Dying to Believe

Some more of the same

Some readers complain… Actually, I don’t receive a bunch of complaints about this series, including nobody complaining when I blame Jesus. So, people must be cool with blaming Jesus on a bunch of untimely deaths. The facts being, Jesus is more often not to blame. Stupidity in the form of false belief is alive and well without the benefit of Jesus, as evidenced by the Breatharians:

Prior to her death Verity Linn had announced her intent to follow the Breatharian quest, and a copy of Jasmuheen’s book was found near her body. However, it is not apparent the notorious demise of Jasmuheen’s followers resulted in major hit on her popularity. Besides “Living on Light,” she has two other books, “In Resonance” and “Our Camelot,” listed on Amazon.

The book mentioned, “Living on  Light,” is now in its fourth edition and retitled Pranic Nourishment, with the subtitle “Nutrition for the New Millennium.” I just now purchased a Kindle edition, and you should be looking for a review (possibly not favorable) in the near future.

As mentioned in the referenced item from The North Texas Skeptic:

[Ellen] Greve is a former Australian business woman who now calls herself Jasmuheen. She is a New Age guru promoting avoidance of food. Her cult is said to have a following of 5000 world wide. At least one wiseacre has conjectured these may not be the same followers from one year to the next. Her followers tend to be claimants of the famous Darwin Awards.

The Wikipedia entry for Jasmuheen contains detail of additional interest:

Jasmuheen developed financial and business management skills working full-time in the finance industry. In 1992 she began combining her experience in business and finance with meditation, selling access to workshops and seminars on the topic and, by deed poll changed her name to Jasmuheen.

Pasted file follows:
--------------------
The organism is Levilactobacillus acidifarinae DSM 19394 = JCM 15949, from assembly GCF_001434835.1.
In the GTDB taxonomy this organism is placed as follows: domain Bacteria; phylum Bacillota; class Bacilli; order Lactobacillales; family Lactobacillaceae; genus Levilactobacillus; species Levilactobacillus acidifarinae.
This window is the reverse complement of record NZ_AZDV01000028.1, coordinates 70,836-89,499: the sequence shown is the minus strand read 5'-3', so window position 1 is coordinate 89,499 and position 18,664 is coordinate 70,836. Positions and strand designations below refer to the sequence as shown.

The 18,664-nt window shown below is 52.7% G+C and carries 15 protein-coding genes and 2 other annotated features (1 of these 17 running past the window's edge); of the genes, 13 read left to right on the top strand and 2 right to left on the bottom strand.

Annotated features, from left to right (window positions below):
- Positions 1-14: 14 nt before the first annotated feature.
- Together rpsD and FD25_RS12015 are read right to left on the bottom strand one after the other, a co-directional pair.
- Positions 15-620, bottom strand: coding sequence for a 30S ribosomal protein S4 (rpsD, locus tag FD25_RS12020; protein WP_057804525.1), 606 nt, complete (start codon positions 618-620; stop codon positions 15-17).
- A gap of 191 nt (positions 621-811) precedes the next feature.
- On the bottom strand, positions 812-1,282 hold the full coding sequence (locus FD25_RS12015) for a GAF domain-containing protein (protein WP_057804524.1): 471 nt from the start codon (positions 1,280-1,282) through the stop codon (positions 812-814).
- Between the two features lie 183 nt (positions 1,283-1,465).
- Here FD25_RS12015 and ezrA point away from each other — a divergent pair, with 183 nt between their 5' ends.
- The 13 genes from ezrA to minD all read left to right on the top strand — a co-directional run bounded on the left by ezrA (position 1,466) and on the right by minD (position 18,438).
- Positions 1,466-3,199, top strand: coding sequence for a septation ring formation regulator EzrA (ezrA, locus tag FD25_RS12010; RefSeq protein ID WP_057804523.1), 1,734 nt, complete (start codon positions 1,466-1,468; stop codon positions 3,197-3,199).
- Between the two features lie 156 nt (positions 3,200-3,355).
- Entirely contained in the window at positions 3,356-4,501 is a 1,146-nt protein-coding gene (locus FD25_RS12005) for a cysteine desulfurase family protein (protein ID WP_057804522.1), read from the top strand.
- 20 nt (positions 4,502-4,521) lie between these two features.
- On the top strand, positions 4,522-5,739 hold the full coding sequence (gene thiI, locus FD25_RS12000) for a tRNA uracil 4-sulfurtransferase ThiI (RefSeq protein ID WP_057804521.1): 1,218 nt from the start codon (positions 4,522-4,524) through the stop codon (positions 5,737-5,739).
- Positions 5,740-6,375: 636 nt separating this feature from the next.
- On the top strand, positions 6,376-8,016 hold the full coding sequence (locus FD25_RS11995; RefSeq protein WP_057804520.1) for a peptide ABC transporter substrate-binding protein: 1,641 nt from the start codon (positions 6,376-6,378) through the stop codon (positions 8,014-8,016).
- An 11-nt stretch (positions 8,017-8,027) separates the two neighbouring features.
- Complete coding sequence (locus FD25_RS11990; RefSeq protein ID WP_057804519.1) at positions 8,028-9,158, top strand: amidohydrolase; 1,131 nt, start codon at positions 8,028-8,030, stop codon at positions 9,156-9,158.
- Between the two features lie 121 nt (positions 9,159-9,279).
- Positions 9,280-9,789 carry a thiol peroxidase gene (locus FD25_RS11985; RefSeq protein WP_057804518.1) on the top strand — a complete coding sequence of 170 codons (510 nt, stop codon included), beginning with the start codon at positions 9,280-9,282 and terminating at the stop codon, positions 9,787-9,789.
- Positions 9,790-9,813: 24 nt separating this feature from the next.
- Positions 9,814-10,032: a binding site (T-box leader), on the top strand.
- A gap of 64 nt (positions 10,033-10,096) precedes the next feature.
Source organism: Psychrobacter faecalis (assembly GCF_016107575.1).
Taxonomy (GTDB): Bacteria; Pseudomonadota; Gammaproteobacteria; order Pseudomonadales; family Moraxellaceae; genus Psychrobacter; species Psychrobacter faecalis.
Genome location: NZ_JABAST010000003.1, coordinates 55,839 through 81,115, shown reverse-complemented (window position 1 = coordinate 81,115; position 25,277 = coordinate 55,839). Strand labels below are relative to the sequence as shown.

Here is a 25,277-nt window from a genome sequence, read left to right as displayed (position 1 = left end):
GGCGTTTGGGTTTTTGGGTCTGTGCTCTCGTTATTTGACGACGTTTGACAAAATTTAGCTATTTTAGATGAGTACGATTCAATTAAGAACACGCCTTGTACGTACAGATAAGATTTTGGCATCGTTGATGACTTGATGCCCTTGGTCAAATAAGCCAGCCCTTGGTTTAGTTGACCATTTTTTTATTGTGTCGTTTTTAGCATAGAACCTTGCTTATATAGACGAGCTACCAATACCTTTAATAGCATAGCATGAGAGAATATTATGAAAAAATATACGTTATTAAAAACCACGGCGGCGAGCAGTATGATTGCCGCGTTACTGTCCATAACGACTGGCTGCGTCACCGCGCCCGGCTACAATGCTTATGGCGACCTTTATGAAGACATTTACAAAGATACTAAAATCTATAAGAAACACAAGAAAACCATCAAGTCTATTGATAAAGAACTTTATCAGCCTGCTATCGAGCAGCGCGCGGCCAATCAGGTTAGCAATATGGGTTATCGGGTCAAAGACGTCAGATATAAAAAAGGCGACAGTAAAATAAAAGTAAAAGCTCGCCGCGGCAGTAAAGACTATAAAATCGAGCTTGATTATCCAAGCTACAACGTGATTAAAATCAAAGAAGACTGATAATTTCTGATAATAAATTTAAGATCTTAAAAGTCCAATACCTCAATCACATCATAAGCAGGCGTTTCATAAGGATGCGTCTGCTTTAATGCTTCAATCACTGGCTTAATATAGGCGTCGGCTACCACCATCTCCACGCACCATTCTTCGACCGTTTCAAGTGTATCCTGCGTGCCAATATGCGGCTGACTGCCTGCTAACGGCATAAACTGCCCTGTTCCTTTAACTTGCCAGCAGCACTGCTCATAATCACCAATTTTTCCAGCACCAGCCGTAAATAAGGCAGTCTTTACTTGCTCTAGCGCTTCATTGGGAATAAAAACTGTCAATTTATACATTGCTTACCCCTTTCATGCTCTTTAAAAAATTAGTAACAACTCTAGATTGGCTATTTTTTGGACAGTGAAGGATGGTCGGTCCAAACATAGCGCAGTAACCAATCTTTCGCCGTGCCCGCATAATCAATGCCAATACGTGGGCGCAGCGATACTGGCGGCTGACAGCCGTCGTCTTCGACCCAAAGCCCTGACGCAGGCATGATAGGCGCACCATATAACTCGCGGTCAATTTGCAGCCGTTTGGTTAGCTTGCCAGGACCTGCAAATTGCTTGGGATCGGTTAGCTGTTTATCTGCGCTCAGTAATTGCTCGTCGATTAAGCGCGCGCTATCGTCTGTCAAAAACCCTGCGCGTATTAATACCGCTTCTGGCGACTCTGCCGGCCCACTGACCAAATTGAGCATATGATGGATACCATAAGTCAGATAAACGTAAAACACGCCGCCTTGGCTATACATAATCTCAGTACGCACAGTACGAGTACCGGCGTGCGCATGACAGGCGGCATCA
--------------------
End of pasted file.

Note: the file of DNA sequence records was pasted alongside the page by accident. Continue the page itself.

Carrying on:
In 1998, she appeared in her first film, a six-part direct to video documentary called The Legend of Atlantis: Return of the Lightmasters. The Australian television programme 60 Minutes challenged Jasmuheen to demonstrate how she could live without food and water. The supervising medical professional Dr Beres Wenck found that, after 48 hours, Jasmuheen displayed symptoms of acute dehydration, stress, and high blood pressure. Jasmuheen claimed that this was a result of “polluted air”. On the third day, she was moved to a mountainside retreat about 15 miles from the city, where she was filmed enjoying the fresh air, claiming she could now successfully practice Inedia. But as filming progressed, Jasmuheen’s speech slowed, her pupils dilated, and she lost over a stone (6 kg or 14 lb) in weight. After four days, she acknowledged that she had lost weight, but stated that she felt fine. Dr. Wenck stated: “You are now quite dehydrated, probably over 10%, getting up to 11%.” The doctor continued: “Her pulse is about double what it was when she started. The risk if she goes any further is kidney failure.” Jasmuheen’s condition continued to deteriorate rapidly due to acute dehydration, despite her contrary insistence. Dr Wenck concluded that continuing the experiment would ultimately prove fatal. The film crew agreed with this assessment and stopped filming.

Sadly, there are additional deaths due to people following Jasmuheen’s eternal wisdom. So, who needs Jesus?

I will profile additional such deaths in future posts. And may Jesus have mercy on my soul.

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